A foundational concept for using e-collars successfully, and applying guidance training.
By Chad James and Mike Norman
With the inception of the first electrical stimulation device in 1967, the birth of e-collar training for animals took place. The purpose of this device was to gain control over ones dog at a distance. To make this happen, the engineers needed to learn about the mathematical formula – which we now call the “The Connectivity Formula”.
The Connectivity Formula has many variables including the output characteristics of the device and the characteristics for interacting with each animal’s sensory system style. Although the characteristics of the device is controllable, the animal’s sensory system is made up of many variables that affect the capability for the animal to understand what the sensory input levels mean. It includes the breed, the type of animal, its sex, the animal’s composition of fur and skin, the animal’s disposition, the immediate environment, seasonal weather conditions, and etc. Out of all these variables impacting “The Connectivity Formula” – one of the most fundamental is the energy needed to safely connect to the animal’s skin and their sensory system.
The early pioneers of e-collars created a means to communicate with a specialized tracking/trailing dog – over distances up to a mile, and whether they realized it or not; this would become a way for humans to also communicate with their own (non-hunting) pets. The pioneers may not have envisioned the way the devices are used today, but they were seeking to make life better for the animals. Today, that same vision of making life better for our pets is a contributing factor to what drives industry-leading designers. The concept permeates all aspects of what they are doing.
In looking at all variables that affect and impact connectivity, the one designers have control of is the device’s internal energy spectrum. This was designed and developed to interface with the animal’s sensory system. Let’s look at that output. There are a couple important points to understand and appreciate:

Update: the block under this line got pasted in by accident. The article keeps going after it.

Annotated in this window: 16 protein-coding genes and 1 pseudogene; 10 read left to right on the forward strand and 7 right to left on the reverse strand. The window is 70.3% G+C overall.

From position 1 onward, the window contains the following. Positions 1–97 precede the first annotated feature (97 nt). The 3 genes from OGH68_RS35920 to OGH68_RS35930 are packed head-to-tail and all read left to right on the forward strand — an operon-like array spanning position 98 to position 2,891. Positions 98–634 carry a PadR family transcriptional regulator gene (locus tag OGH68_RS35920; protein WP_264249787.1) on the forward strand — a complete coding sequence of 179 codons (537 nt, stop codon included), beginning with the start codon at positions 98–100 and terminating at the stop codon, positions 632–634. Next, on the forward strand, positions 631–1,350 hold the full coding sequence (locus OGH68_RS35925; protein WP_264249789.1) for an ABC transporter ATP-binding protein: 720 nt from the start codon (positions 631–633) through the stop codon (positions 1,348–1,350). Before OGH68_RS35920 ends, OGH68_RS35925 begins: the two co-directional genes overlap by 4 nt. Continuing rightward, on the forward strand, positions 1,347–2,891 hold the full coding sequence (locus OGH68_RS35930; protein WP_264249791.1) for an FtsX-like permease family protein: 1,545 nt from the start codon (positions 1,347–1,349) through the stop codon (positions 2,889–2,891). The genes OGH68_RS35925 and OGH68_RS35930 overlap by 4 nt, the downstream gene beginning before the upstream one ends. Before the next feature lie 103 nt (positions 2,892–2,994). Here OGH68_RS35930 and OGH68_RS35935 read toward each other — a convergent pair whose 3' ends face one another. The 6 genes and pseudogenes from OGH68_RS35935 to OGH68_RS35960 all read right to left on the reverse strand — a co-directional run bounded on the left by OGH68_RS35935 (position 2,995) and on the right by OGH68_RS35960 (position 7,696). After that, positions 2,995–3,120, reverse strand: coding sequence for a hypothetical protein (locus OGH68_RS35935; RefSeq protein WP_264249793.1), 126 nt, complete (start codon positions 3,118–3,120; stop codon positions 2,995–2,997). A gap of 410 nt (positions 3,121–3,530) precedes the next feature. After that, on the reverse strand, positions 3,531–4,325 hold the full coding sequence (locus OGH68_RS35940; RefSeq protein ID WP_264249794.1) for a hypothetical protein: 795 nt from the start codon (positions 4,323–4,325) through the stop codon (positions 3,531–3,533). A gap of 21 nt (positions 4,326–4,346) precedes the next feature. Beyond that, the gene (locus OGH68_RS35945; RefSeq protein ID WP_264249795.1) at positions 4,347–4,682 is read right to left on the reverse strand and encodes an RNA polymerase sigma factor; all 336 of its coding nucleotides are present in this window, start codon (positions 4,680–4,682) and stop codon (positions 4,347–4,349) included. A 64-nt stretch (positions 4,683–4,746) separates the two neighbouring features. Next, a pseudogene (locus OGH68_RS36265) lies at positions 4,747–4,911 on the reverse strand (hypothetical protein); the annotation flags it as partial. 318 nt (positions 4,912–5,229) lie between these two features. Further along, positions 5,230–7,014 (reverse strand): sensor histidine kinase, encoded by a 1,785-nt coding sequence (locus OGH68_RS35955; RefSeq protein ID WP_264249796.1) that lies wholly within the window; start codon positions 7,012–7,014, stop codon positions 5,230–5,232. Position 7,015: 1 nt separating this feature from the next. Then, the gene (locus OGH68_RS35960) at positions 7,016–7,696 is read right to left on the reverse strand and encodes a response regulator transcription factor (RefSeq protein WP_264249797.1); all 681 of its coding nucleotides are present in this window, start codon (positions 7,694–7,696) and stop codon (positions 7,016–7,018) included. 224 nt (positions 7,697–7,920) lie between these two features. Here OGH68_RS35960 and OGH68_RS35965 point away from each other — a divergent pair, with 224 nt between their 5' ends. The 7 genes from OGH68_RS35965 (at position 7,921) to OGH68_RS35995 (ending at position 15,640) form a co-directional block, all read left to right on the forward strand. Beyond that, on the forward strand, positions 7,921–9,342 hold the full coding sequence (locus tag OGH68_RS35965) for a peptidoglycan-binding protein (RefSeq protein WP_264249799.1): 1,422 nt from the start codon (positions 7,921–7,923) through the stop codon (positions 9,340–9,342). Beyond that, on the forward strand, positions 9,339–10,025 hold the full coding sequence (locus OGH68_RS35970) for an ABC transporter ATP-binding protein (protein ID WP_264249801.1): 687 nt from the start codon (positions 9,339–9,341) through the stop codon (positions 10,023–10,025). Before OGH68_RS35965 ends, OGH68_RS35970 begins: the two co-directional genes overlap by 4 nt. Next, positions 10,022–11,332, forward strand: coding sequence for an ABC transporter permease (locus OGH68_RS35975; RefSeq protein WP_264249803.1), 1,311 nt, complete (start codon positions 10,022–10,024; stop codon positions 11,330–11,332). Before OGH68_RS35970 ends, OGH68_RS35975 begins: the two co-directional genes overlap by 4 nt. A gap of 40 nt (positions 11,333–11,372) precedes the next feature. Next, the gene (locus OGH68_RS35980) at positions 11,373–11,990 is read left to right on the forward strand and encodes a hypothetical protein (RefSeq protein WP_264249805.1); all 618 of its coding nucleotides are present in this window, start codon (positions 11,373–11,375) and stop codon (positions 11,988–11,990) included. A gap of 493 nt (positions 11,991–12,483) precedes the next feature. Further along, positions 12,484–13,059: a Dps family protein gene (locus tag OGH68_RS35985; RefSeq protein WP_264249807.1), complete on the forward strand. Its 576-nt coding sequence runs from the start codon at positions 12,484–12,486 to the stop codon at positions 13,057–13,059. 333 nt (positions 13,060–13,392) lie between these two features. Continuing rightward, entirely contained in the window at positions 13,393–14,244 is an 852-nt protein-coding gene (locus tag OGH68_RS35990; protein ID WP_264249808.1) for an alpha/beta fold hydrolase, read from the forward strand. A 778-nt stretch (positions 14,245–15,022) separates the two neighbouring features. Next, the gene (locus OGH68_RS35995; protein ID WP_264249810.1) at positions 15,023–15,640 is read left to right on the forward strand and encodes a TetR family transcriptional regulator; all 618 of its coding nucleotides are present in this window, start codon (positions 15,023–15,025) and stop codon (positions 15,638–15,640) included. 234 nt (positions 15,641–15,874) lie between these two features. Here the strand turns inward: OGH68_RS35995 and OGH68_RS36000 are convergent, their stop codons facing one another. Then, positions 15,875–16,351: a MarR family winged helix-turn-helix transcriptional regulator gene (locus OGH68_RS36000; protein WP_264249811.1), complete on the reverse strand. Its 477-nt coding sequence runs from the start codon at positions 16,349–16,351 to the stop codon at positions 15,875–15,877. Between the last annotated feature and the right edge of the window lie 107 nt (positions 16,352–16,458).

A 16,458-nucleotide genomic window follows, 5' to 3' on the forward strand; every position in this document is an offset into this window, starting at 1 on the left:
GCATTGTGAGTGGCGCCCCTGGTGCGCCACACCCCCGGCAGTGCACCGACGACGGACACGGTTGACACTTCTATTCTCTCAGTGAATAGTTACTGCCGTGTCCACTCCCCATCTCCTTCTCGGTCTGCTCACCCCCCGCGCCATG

- The present electrical impulse energy spectrum has become the industry standard and was created by utilizing a well-documented transformer driver circuit whose output is delivered by using an AC signal of low current, high voltage.
- This industry standard was thoroughly and scientifically researched and data is available if you wish in a well documented explanation titled, “Cardiopulmonary and Epidermal Effects of Electrical Stimulation in the Canine: A Study in Engineering Psychology”, University of Arizona 1987.
Without being overly detailed, it means, when used and applied properly to an animal no physical harm may occur to that animal, either through deterioration of its skin or to its cardiac system due to the use of this style of electrical impulse stimulation. We should note, it is imperative that the e-collar device fit snuggly onto the animal. Remember contact with the sensory system is key to making e-collar training function properly – and that means good contact with the animal’s skin is a must.
This was clearly observed with Don’s dog, a fellow member of our retriever club. They were several months into training with slow progress and inconsistent results. James, another member of the retriever club who trains several dogs a year was observing. After a few minutes, James pointed out that the e-collar was too loose and showed Don how to snug-up the collar. Positive results were then seen within minutes.
Most of us who train animals are aware of the “holy-grail” – point of contact, repetition, association and consistency, as the key to success. Change any one of these variables and the animal receives an inconsistent message, becomes confused, and learning is slowed tremendously. This applies to any training system and e-collar application is no exception.